Feeling peaky: The economic impact of high oil prices  

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The Economist has one of their occasional looks at peak oil theory - Feeling peaky: The economic impact of high oil prices.

AS THE developed-world economy tries to gain momentum, it faces a persistent headwind. The oil price remains stubbornly over $100 a barrel, acting like a tax on Western consumers. Some blame the high price on evil speculators—Barack Obama unveiled plans to increase penalties for market manipulation on April 17th. But there is a simpler explanation: that supply is inadequate to keep up with rising demand.

The concept of peak oil—the idea that global crude production may be at, or close to, its limit—is far from universally accepted. One leading asset manager talked recently of the world being “awash with energy” because of the exploitation of American shale gas. Nevertheless, oil is still the main fuel for cars and trucks. And crude output (as opposed to alternatives such as biofuels and liquids made from gas) has been flat since 2005.

A number of countries (including Britain, Egypt and Indonesia) have turned from net oil exporters into importers in recent years. And although rich countries have curbed their energy-guzzling a little, demand continues to surge in emerging markets.

This has left the oil market very vulnerable to temporary supply disruptions, such as the war in Libya. Speaking at a conference in Dublin this week, organised by the Institute of International and European Affairs and the Association for the Study of Peak Oil and Gas, Chris Skrebowski, a consulting editor of Petroleum Review, argued that spare capacity in the oil market could be eroded by 2015.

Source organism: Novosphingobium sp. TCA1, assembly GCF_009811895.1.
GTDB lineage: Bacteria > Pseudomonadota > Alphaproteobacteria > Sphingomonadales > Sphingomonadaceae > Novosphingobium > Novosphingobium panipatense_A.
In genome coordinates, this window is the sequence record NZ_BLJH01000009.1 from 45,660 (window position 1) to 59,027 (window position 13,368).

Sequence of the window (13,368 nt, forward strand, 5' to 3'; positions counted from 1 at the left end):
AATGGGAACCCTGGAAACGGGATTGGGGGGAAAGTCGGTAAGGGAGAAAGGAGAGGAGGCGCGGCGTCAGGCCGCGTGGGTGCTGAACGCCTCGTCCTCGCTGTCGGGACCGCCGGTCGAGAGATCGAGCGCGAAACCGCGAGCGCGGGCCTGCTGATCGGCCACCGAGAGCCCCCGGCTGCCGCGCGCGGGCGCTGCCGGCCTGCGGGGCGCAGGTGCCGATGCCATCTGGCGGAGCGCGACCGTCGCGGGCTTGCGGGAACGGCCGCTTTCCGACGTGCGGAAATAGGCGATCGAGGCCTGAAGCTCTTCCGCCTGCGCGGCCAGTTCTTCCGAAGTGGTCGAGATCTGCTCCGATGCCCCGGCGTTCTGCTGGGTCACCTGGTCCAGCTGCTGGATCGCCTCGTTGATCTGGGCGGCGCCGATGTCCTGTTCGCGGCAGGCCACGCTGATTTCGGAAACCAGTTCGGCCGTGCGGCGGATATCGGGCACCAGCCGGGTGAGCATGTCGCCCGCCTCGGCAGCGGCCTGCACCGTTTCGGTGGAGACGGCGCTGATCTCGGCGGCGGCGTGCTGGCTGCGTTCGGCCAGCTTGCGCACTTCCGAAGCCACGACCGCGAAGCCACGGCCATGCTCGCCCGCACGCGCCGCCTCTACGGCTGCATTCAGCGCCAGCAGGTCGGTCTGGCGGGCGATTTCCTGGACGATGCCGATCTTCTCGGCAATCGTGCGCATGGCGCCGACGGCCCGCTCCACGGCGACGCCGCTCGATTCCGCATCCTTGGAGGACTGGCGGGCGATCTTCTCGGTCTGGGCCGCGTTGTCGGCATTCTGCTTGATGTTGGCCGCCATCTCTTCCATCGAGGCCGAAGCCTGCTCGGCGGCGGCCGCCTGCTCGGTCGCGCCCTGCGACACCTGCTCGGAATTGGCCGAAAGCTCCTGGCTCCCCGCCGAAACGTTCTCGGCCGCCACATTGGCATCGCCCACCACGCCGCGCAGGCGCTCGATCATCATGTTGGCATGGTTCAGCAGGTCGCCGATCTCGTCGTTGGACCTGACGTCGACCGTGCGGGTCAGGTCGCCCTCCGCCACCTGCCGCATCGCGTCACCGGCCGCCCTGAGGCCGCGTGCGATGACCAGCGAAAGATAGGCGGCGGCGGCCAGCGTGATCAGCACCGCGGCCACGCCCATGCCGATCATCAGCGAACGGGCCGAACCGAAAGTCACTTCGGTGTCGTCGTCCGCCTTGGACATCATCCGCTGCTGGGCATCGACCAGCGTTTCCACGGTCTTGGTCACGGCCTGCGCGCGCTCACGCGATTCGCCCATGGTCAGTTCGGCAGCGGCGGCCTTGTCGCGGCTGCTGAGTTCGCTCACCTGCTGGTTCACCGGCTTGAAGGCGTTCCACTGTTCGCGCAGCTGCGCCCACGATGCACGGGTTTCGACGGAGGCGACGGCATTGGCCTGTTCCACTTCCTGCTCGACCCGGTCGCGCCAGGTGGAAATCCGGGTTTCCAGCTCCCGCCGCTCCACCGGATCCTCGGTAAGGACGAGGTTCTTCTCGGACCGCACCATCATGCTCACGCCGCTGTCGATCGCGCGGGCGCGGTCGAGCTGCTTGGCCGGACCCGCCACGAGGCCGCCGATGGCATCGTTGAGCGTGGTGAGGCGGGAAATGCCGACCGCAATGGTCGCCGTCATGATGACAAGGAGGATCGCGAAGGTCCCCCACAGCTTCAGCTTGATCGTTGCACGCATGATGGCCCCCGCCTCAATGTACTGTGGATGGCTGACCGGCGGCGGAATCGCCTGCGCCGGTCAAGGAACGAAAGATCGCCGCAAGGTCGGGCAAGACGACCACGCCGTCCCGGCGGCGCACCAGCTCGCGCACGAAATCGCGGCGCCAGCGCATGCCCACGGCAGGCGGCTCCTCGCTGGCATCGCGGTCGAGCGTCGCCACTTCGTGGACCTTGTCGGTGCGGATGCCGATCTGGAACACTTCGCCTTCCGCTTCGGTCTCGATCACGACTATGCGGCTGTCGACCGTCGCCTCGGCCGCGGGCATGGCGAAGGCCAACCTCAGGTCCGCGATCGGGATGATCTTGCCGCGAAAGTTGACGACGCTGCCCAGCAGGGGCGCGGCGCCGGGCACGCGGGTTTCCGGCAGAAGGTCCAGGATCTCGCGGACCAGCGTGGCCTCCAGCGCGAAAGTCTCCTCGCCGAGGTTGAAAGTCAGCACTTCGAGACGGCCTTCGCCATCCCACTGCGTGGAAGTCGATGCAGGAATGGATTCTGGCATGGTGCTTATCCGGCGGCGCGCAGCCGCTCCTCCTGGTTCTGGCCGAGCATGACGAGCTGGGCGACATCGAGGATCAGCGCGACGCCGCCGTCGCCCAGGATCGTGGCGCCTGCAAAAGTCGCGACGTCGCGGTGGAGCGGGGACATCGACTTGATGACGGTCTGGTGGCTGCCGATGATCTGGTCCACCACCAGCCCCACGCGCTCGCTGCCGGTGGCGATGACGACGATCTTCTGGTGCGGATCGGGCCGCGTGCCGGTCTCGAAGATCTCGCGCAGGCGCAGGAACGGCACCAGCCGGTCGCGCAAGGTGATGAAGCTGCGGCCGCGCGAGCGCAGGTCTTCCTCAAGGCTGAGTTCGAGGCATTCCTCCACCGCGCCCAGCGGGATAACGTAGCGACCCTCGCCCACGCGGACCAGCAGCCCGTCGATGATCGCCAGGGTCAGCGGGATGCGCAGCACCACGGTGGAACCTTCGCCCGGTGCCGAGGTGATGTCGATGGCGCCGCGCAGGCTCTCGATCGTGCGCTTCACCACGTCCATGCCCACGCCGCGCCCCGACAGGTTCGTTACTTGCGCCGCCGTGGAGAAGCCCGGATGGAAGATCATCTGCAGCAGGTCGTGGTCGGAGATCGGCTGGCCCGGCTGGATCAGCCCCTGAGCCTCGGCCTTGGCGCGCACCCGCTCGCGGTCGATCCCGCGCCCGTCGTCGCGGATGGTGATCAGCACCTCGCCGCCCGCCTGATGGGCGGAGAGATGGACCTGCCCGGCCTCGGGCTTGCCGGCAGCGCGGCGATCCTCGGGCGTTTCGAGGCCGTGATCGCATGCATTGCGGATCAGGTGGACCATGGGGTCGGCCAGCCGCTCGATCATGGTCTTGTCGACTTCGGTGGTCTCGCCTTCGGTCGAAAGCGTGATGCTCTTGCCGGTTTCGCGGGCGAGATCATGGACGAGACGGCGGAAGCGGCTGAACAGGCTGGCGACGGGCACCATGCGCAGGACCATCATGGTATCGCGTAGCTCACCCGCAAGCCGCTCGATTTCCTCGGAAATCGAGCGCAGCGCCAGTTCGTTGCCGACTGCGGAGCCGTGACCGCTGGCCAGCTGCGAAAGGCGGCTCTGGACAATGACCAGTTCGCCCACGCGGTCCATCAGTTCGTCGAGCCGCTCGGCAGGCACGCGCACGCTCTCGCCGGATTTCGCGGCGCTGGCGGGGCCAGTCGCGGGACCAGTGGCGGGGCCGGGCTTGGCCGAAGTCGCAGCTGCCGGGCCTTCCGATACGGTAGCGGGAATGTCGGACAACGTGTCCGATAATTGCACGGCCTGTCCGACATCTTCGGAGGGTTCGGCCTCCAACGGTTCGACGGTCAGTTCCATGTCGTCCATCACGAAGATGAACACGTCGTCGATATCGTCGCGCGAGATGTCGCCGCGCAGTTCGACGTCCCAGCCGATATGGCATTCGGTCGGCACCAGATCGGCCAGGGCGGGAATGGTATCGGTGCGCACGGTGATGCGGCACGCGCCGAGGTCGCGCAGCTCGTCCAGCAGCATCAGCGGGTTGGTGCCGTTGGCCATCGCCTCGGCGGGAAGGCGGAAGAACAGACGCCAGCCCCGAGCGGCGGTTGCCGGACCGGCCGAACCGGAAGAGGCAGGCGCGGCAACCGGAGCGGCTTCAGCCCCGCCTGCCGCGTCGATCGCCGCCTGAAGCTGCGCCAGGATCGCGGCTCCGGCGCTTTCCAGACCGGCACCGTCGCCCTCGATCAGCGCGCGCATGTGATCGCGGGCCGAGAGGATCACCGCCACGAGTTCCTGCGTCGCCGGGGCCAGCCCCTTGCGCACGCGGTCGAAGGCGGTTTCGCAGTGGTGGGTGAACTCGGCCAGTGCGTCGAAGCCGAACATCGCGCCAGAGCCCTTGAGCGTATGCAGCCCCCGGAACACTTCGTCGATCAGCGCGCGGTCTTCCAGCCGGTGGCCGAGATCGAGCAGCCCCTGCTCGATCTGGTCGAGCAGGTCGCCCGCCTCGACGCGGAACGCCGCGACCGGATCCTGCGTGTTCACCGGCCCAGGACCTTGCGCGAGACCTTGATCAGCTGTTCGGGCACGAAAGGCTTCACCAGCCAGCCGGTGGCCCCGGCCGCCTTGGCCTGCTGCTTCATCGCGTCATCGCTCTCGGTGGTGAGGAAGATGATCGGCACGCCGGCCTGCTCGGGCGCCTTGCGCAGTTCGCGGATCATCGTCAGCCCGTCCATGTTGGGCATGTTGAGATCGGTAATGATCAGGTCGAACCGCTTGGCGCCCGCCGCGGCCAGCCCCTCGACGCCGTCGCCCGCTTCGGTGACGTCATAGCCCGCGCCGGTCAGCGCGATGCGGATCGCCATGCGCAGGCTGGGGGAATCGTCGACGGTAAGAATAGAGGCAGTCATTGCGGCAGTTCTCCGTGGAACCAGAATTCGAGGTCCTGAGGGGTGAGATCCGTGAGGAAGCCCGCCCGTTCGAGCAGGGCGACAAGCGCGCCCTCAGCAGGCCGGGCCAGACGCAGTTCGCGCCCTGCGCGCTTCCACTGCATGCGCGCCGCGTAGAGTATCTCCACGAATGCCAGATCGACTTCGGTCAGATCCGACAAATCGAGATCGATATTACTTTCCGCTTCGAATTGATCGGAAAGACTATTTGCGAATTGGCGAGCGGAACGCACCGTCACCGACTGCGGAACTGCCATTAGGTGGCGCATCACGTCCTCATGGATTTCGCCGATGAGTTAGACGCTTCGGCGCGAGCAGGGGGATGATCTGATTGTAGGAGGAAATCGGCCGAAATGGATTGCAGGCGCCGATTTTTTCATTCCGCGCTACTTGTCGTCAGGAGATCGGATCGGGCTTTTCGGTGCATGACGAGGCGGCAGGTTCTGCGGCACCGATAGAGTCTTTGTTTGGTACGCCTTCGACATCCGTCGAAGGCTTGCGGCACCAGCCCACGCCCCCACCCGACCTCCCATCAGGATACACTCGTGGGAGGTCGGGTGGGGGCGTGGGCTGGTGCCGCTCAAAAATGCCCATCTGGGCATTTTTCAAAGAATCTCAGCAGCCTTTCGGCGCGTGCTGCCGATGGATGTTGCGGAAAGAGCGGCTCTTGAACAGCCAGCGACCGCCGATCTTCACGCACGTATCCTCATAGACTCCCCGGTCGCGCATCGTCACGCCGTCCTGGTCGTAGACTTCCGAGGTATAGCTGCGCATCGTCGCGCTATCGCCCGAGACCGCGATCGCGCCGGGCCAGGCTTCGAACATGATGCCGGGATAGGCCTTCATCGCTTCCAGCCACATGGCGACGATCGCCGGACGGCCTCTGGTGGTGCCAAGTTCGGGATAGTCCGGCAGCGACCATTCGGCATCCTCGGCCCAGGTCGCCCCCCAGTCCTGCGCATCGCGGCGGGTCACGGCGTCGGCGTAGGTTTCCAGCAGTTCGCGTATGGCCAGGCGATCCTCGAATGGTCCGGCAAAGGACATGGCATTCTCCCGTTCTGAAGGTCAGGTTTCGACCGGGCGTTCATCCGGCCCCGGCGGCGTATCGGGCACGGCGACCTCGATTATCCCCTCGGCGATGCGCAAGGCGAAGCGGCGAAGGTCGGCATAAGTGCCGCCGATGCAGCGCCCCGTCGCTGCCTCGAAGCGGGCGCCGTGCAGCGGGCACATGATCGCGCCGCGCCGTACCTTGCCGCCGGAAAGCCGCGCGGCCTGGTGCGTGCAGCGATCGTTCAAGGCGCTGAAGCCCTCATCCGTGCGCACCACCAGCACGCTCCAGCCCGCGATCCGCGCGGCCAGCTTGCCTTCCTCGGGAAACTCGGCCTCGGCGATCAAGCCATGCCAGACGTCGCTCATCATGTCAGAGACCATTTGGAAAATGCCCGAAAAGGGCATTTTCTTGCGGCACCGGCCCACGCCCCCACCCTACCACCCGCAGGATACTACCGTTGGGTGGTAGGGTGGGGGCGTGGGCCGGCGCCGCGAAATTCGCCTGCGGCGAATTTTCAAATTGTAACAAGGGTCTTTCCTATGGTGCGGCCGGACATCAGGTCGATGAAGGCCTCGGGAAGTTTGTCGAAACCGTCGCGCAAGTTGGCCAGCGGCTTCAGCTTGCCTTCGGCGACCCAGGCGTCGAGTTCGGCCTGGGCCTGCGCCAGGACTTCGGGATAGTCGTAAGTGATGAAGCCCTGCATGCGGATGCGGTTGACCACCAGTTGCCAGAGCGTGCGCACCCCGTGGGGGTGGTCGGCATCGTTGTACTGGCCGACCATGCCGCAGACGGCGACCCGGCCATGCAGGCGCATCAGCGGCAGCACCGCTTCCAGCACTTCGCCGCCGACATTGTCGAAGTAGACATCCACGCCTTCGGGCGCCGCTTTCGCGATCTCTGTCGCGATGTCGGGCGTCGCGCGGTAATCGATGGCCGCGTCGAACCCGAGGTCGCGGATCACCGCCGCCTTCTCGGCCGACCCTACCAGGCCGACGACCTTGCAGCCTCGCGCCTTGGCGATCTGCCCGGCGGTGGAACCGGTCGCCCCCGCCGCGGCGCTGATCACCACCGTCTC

The peak-oil concept was devised by the late M. King Hubbert, who correctly predicted in 1956 that oil output in the lower 48 states of America would peak by around 1970. At the conference Michael Kumhof, an economist at the International Monetary Fund, presented the findings of a forthcoming working paper which showed that adding the idea of a “Hubbert peak” to energy production greatly improved the ability of a model to forecast oil prices. Based on an expected 0.9% annual increase in production over the next decade, the model predicts that real oil prices will nearly double over the same period.

The economic damage caused by such a rise is predicted to be modest, perhaps 0.2% of global GDP a year. In the past changes in oil prices have had a limited long-term impact, since any losses to oil importers are matched by gains by oil exporters. To the extent that high oil prices played a role in the recessions of the early 1980s and 2008-09, the main reason is that oil-producing countries tend to have a lower marginal propensity to consume their income, denting global demand.

Nevertheless, Mr Kumhof worries that if oil prices are high enough, the economic impact might increase substantially. On the most extreme assumptions, it could be 2% a year.

Even if the world can find more oil—in the Arctic or tar sands, say—the longer-term question is whether the era of “cheap energy” is over and how the world can adjust if it is. Developed economies are built on easy access to cheap energy, importing goods that are transported from around the world, with consumers driving many miles to work in air-conditioned offices and then flying off to sunny climes for their annual holidays. Persistently high oil prices would clearly lead to substitution (electric cars, natural-gas-powered trucks) but the transition costs could be significant.

Furthermore some potential substitutes for, or new sources of, oil (such as biofuels and tar sands) are a lot less efficient, in the sense that they require significant amounts of energy simply to produce. To the extent that this equation (energy return on energy invested, or EROI) is deteriorating, that must surely have an effect on economic growth.


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